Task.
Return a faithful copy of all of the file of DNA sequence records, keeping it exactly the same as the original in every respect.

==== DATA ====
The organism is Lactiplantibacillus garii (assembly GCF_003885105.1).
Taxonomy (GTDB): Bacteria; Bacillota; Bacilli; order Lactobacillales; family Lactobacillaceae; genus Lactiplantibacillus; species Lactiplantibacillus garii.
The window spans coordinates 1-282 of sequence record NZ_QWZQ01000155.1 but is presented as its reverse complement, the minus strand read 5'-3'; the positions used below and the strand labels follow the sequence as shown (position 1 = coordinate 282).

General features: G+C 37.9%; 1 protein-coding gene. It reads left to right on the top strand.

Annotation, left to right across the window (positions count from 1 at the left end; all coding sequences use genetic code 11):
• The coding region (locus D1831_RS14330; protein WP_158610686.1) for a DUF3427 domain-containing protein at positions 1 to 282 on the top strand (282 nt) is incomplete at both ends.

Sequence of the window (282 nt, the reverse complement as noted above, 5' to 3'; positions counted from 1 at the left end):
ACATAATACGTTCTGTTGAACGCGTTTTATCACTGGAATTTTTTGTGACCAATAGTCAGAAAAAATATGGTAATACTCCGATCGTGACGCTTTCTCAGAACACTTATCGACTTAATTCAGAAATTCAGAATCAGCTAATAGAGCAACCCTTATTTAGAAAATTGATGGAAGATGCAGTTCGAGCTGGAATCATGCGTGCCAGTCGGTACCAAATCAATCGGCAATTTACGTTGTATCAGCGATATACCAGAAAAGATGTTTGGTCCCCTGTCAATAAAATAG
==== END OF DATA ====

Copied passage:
The organism is Lactiplantibacillus garii (assembly GCF_003885105.1).
Taxonomy (GTDB): Bacteria; Bacillota; Bacilli; order Lactobacillales; family Lactobacillaceae; genus Lactiplantibacillus; species Lactiplantibacillus garii.
The window spans coordinates 1-282 of sequence record NZ_QWZQ01000155.1 but is presented as its reverse complement, the minus strand read 5'-3'; the positions used below and the strand labels follow the sequence as shown (position 1 = coordinate 282).

General features: G+C 37.9%; 1 protein-coding gene. It reads left to right on the top strand.

Annotation, left to right across the window (positions count from 1 at the left end; all coding sequences use genetic code 11):
• The coding region (locus D1831_RS14330; protein WP_158610686.1) for a DUF3427 domain-containing protein at positions 1 to 282 on the top strand (282 nt) is incomplete at both ends.

Sequence of the window (282 nt, the reverse complement as noted above, 5' to 3'; positions counted from 1 at the left end):
ACATAATACGTTCTGTTGAACGCGTTTTATCACTGGAATTTTTTGTGACCAATAGTCAGAAAAAATATGGTAATACTCCGATCGTGACGCTTTCTCAGAACACTTATCGACTTAATTCAGAAATTCAGAATCAGCTAATAGAGCAACCCTTATTTAGAAAATTGATGGAAGATGCAGTTCGAGCTGGAATCATGCGTGCCAGTCGGTACCAAATCAATCGGCAATTTACGTTGTATCAGCGATATACCAGAAAAGATGTTTGGTCCCCTGTCAATAAAATAG